Theory of Computation
Monday-Wednesday 3:30 am - 4:45 pm
Room 513, Warren Weaver Hall
Professor Edmond Schonberg
Room 410, Warren Weaver Hall
Instructor: Edmond Schonberg (email@example.com)
Office hours: Monday-Wednesday 5:00 to 6:30 pm, and by appointment.
Teaching Assistant: Nelly Fazio (firstname.lastname@example.org)
We will examine the intellectual foundations of our profession: how can we
formalize the notion of computation, what mathematical descriptions can we give
of different models of computation, what are the limits of computation (are
there precisely formulated problems which no computation can answer?) and
finally, how fast can we compute the answer to various classes of problems.
We will examine the intimate relation between classes of computational
problems and languages, and touch on issues of programming and compiling.
This study has a mathematical flavor, and we will present arguments in a
reasonably rigorous manner, with theorems and their proofs. We will try to
keep in sight the actual practice of writing programs, even though the
course will not have a required programming component. The topic itself is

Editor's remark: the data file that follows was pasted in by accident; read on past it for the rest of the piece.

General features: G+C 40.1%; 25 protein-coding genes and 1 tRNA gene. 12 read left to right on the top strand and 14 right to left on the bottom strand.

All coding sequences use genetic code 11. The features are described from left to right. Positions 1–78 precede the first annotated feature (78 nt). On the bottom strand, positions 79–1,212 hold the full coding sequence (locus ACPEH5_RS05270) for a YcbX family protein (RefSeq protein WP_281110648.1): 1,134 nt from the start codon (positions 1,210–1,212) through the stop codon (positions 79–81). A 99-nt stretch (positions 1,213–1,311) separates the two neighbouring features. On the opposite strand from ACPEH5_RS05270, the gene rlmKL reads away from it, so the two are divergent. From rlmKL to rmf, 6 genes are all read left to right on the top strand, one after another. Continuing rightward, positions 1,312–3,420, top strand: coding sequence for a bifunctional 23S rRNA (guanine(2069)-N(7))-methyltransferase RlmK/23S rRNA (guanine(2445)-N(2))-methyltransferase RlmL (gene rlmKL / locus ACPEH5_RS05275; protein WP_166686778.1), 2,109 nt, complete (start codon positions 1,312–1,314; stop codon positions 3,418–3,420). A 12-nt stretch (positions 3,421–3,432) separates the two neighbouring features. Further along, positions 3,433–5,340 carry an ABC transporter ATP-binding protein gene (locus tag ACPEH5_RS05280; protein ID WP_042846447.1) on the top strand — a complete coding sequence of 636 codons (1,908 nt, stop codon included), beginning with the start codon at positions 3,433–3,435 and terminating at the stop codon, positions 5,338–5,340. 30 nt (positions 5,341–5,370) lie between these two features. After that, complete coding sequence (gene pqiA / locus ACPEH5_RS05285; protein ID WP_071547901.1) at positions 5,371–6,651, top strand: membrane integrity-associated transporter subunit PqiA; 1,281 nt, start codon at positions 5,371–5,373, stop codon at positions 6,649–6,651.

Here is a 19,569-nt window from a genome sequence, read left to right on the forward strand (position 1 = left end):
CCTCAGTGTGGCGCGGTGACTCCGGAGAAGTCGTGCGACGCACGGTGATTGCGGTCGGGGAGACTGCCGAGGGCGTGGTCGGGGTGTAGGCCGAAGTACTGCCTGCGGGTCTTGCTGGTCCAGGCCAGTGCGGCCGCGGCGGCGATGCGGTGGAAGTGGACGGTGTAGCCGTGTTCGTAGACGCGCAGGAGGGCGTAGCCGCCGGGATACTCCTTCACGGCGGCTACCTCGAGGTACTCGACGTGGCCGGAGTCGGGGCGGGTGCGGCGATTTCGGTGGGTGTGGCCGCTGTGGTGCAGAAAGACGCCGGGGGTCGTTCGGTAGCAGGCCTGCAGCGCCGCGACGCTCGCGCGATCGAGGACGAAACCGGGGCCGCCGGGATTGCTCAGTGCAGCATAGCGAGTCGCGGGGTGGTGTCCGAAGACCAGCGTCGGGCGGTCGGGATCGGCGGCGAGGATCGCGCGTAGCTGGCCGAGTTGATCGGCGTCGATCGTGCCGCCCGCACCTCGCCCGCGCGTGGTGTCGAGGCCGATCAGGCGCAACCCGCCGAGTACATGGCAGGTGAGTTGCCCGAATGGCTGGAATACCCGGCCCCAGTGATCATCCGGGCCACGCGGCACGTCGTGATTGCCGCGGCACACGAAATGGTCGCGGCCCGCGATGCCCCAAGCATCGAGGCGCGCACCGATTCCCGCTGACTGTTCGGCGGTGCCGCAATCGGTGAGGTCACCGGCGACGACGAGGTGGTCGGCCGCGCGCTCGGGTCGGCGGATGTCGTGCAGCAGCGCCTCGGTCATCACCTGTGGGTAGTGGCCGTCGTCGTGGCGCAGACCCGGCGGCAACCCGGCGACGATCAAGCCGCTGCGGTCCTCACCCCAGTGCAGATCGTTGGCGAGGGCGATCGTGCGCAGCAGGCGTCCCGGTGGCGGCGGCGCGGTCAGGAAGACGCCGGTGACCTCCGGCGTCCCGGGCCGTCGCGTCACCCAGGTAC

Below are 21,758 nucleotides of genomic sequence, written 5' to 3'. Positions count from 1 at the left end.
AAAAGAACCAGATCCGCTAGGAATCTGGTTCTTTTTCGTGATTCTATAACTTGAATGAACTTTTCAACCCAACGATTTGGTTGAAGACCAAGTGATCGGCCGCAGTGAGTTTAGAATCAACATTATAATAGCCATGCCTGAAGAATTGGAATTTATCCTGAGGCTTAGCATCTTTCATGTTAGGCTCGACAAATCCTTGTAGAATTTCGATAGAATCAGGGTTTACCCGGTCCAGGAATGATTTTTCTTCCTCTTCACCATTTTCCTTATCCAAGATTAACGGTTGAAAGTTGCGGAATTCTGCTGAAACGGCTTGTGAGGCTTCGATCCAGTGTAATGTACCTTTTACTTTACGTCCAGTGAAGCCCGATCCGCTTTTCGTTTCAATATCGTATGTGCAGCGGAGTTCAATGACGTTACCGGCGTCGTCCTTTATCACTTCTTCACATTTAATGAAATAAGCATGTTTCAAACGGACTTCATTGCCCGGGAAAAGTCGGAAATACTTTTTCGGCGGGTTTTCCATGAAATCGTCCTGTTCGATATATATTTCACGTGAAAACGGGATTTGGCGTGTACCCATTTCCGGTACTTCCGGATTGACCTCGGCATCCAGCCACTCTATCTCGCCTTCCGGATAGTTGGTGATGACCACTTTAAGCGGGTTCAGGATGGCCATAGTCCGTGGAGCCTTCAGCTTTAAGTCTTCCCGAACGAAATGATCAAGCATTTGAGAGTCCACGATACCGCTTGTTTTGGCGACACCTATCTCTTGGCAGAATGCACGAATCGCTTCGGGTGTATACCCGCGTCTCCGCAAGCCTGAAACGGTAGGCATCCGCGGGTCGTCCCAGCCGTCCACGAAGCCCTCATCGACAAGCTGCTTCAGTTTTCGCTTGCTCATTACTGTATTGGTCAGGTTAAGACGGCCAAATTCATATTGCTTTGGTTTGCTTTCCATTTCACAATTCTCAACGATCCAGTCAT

one of the great intellectual achievements of the last 80 years, and has
had a cultural impact much beyond Computer Science per se.
Paper assignments, mid-term examination, final examination, roughly with
the same weight.
Michael Sipser : Introduction to the Theory of Computation (PWS Publishing 2000)
There are numerous texts on the subject, that you may want to consult. A good
modern one is: "Introduction to Automata Theory, Languages, and Computation"
by Hopcroft, Motwani, and Ullman.
An excellent survey of the historical origins of computers, fueled by efforts
to mechanize Logic, can be found in Martin Davis's book "The Universal Computer:
the road from Leibnitz to Turing", recently reprinted in paperback as "Engines
A lengthy and entertaining survey of languages, Turing machines, and computability
is "Godel, Escher, Bach" by Douglas Hofstadter. Much of his discussion on
artificial Intelligence is dated, but much of the book is still fun to read.
All students should register themselves with the class list, which is used for
all technical discussions concerning the course. To
register, go to the following web page, and follow the instructions:
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you will be notified in return that you are a list participant. Please send
all your questions to this list (not to the instructor) so that everyone can
For a flavor of the work expected for this course, see last year's offering